Poisonous Water Hemlock
Farmers in N.D. have always tried to protect themselves from dangers that lurked in everyday life – like lightning, tornadoes, raging bulls, power-and take-off-shafts.
One little-remembered menace for farmers and livestock alike was a common plant named cicuta maculata, which also goes by wild parsnip, muskrat weed, or spotted parsley. It’s also more-ominously known as water hemlock, snake root, cowbane, snake weed, and beaver poison.
Water hemlock, as the name implies, grew in wetlands. The plant had a “purple stem, white flowers . . . and a pungent aromatic odor.” Its stems grew from “thick, fleshy, underground roots . . . usually three or five in number.”
Water hemlock roots were more poisonous than its stalks, and the roots were oftentimes mistaken for horseradish. Some people were “poisoned from mistaking young plants for parsley; and using the fresh leaves in soup.”
The symptoms of poisoning were many and fierce, including “pain in the bowels, vomiting, followed by violent convulsions, dilation of the pupils, frothing at the mouth;” along with “staggering, unconsciousness, gnashing of the teeth . . . ending in death.”
Doctors knew of no medical antidote and could treat it only by purging the stomach contents.
Sheep, cattle, horses and other livestock generally died. The only recommended antidote was to give the animal “two or three doses of melted lard” in hopes of slowing down absorption of the poison long enough to expel it in their manure.
It was on this date in 1917 that the Bismarck Tribune published a warning about water hemlock as the “most violently poisonous of temperate region plants,” with advice from the U.S. Department of Agriculture about how to recognize the dangerous plant. Experts advised parents and teachers to teach youngsters how to recognize deadly plants and to forewarn children about the “the danger of eating strange roots.”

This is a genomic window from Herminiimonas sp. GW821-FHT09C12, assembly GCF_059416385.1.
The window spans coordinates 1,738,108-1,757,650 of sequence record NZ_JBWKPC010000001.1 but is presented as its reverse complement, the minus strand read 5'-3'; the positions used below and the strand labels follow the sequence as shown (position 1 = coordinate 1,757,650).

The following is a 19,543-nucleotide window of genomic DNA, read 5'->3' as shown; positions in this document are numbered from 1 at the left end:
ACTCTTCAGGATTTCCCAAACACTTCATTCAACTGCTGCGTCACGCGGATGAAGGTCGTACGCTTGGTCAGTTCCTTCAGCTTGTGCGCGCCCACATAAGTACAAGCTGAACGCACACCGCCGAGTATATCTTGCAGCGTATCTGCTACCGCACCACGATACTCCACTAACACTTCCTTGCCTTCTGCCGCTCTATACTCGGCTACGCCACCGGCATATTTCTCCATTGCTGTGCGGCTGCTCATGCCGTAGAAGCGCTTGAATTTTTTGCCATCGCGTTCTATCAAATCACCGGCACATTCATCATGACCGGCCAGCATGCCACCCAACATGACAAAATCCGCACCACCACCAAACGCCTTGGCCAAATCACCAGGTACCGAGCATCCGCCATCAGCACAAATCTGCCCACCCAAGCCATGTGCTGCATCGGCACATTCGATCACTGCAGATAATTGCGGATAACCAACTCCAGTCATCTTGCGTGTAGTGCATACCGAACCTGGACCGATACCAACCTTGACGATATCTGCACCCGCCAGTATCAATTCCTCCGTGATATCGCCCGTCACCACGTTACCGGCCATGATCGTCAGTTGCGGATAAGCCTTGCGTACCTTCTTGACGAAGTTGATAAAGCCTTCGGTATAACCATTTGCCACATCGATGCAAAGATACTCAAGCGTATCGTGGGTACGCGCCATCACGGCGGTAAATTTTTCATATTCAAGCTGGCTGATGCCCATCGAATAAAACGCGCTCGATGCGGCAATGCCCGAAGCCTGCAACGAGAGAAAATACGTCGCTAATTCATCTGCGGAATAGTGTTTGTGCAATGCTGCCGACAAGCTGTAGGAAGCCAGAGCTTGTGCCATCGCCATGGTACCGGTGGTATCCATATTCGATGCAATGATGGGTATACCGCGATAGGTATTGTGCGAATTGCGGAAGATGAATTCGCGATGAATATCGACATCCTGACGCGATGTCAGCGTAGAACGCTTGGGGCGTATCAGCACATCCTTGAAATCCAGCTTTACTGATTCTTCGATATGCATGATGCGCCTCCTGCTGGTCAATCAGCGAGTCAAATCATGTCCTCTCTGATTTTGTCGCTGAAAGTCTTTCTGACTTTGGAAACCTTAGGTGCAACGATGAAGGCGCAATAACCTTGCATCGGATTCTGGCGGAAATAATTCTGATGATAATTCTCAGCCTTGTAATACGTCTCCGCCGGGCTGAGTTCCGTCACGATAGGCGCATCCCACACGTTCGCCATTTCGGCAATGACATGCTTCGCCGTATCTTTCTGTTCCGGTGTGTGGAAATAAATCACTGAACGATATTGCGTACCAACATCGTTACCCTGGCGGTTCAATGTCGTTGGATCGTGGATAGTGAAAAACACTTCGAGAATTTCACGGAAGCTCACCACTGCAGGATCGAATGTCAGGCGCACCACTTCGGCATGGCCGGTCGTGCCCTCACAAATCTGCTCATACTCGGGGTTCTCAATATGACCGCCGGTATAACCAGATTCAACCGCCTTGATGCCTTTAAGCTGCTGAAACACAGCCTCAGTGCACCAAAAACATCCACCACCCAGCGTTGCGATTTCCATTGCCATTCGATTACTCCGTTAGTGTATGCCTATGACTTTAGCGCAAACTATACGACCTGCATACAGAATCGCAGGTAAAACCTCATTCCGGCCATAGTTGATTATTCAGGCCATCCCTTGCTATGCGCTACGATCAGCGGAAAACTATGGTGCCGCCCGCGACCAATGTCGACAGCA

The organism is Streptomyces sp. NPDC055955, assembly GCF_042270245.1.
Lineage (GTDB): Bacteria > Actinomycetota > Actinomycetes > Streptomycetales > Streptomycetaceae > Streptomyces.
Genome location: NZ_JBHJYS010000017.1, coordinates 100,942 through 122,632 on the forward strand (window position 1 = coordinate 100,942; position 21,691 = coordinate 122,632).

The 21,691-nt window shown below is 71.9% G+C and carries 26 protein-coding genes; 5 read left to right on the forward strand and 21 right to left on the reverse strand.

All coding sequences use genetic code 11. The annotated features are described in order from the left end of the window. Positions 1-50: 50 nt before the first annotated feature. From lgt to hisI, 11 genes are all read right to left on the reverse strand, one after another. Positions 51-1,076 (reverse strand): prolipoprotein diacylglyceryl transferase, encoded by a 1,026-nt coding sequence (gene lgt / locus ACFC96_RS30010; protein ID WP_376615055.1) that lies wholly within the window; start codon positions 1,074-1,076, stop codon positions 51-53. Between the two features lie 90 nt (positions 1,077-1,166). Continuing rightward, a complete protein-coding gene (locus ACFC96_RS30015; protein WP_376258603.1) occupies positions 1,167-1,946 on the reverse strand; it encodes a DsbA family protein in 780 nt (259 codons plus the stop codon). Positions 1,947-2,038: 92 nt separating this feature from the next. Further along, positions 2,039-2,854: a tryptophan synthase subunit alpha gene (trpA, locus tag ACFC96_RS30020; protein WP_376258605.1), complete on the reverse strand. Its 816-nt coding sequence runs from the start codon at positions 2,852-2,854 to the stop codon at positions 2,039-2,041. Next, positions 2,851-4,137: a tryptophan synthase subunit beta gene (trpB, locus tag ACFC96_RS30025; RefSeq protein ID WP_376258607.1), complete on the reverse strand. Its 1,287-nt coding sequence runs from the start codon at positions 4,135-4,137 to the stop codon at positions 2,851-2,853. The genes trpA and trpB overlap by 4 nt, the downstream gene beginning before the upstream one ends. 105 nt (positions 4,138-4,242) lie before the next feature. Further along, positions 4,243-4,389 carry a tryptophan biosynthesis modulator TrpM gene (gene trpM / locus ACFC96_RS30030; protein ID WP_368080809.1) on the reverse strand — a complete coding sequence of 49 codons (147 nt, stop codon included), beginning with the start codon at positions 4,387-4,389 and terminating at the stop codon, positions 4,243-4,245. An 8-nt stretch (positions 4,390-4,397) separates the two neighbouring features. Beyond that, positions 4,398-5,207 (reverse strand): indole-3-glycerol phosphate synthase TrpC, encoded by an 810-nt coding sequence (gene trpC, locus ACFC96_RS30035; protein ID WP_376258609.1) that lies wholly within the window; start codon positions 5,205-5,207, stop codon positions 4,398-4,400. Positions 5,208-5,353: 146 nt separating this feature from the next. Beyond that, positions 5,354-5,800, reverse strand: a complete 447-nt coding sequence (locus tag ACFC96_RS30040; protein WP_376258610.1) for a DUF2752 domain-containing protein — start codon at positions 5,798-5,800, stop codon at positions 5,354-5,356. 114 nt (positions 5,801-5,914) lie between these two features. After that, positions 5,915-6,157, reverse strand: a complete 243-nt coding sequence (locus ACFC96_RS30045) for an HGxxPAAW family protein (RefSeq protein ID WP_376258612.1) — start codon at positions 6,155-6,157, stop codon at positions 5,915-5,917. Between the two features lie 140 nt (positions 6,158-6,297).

The best way to protect livestock was by digging out water hemlock plants and destroying all the roots.
In ancient Greece, the philosopher Socrates died by ingesting “poison hemlock,” a close relative of “water hemlock.” The latter grows throughout North America. Today’s Dakota Datebook warning may be summed up in five words: Beware of toxic water hemlock!
Dakota Datebook written by Dr. Steve Hoffbeck, MSU Moorhead History Department.
Sources: “Cicuta is Dangerous,” Bismarck Tribune, July 9, 1917, p. 6.
“Water Hemlock is Poisonous to Stock,” Williston Graphic, October 3, 1912, p. 8.
“Poisonous Hemlock,” Jamestown Weekly Alert, July 31, 1902, p. 1.
“Abundant in Meadow,” Ward County Independent, November 2, 1911, p. 6.
“Spotted Cowbane,” Williston Graphic, May 29, 1896, p. 3.
“Danger in Hemlock,” Bismarck Tribune, July 9, 1900, p. 3.
Walter Fertig, USDA Forest Service, “Plant of the Week: Water Hemlock,” https://www.fs.fed.us/wildflowers/plant-of-the-week/cicuta_maculata.shtml, accessed on May 22, 2018.
FDA Poisonous Plant Database, F.D.A. #F25578, Leunis Van Es, L.R. Waldron, “Some Stock Poisoning Plants of North Dakota,” North Dakota Agricultural Experiment Station Bulletin, No. 58 (1903), 321-354, https://www.accessdata.fda.gov/scripts/plantox/detail.cfm?id=27969, accessed on May 22, 2018.